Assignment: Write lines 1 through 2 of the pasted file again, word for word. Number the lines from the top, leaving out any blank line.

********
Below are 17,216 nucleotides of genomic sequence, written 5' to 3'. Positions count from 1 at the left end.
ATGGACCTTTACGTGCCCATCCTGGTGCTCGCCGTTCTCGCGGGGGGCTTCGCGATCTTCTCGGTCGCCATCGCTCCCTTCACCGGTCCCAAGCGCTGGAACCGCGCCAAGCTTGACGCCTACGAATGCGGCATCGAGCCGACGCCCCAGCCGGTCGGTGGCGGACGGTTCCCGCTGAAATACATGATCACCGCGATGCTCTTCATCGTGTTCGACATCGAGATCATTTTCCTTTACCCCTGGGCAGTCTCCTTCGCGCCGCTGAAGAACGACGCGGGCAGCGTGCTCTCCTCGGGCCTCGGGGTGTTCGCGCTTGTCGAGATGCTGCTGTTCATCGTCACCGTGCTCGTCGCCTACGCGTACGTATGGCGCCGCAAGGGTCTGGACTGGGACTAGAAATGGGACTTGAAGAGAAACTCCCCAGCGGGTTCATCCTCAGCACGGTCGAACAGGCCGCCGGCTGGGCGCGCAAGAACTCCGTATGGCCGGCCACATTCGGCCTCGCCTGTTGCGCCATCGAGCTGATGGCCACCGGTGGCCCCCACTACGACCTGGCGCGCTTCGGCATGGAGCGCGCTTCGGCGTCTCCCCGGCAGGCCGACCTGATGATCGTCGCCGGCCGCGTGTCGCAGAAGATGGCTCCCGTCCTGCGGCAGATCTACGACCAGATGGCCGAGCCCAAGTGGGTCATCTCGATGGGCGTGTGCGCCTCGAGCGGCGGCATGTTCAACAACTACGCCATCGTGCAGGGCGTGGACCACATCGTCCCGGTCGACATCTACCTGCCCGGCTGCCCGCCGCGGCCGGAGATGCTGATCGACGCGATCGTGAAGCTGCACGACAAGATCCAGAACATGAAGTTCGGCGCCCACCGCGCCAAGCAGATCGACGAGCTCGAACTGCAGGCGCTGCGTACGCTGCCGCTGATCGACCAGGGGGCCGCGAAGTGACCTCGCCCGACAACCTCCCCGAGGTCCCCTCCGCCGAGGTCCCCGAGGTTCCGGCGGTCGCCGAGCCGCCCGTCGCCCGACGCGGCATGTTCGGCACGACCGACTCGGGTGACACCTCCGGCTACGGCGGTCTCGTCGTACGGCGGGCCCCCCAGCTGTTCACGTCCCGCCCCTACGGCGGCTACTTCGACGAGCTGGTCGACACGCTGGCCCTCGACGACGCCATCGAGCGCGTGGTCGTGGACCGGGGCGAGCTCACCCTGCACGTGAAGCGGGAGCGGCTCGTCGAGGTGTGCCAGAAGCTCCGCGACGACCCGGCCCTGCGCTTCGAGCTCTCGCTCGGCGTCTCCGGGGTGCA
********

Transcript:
Below are 17,216 nucleotides of genomic sequence, written 5' to 3'. Positions count from 1 at the left end.
ATGGACCTTTACGTGCCCATCCTGGTGCTCGCCGTTCTCGCGGGGGGCTTCGCGATCTTCTCGGTCGCCATCGCTCCCTTCACCGGTCCCAAGCGCTGGAACCGCGCCAAGCTTGACGCCTACGAATGCGGCATCGAGCCGACGCCCCAGCCGGTCGGTGGCGGACGGTTCCCGCTGAAATACATGATCACCGCGATGCTCTTCATCGTGTTCGACATCGAGATCATTTTCCTTTACCCCTGGGCAGTCTCCTTCGCGCCGCTGAAGAACGACGCGGGCAGCGTGCTCTCCTCGGGCCTCGGGGTGTTCGCGCTTGTCGAGATGCTGCTGTTCATCGTCACCGTGCTCGTCGCCTACGCGTACGTATGGCGCCGCAAGGGTCTGGACTGGGACTAGAAATGGGACTTGAAGAGAAACTCCCCAGCGGGTTCATCCTCAGCACGGTCGAACAGGCCGCCGGCTGGGCGCGCAAGAACTCCGTATGGCCGGCCACATTCGGCCTCGCCTGTTGCGCCATCGAGCTGATGGCCACCGGTGGCCCCCACTACGACCTGGCGCGCTTCGGCATGGAGCGCGCTTCGGCGTCTCCCCGGCAGGCCGACCTGATGATCGTCGCCGGCCGCGTGTCGCAGAAGATGGCTCCCGTCCTGCGGCAGATCTACGACCAGATGGCCGAGCCCAAGTGGGTCATCTCGATGGGCGTGTGCGCCTCGAGCGGCGGCATGTTCAACAACTACGCCATCGTGCAGGGCGTGGACCACATCGTCCCGGTCGACATCTACCTGCCCGGCTGCCCGCCGCGGCCGGAGATGCTGATCGACGCGATCGTGAAGCTGCACGACAAGATCCAGAACATGAAGTTCGGCGCCCACCGCGCCAAGCAGATCGACGAGCTCGAACTGCAGGCGCTGCGTACGCTGCCGCTGATCGACCAGGGGGCCGCGAAGTGACCTCGCCCGACAACCTCCCCGAGGTCCCCTCCGCCGAGGTCCCCGAGGTTCCGGCGGTCGCCGAGCCGCCCGTCGCCCGACGCGGCATGTTCGGCACGACCGACTCGGGTGACACCTCCGGCTACGGCGGTCTCGTCGTACGGCGGGCCCCCCAGCTGTTCACGTCCCGCCCCTACGGCGGCTACTTCGACGAGCTGGTCGACACGCTGGCCCTCGACGACGCCATCGAGCGCGTGGTCGTGGACCGGGGCGAGCTCACCCTGCACGTGAAGCGGGAGCGGCTCGTCGAGGTGTGCCAGAAGCTCCGCGACGACCCGGCCCTGCGCTTCGAGCTCTCGCTCGGCGTCTCCGGGGTGCA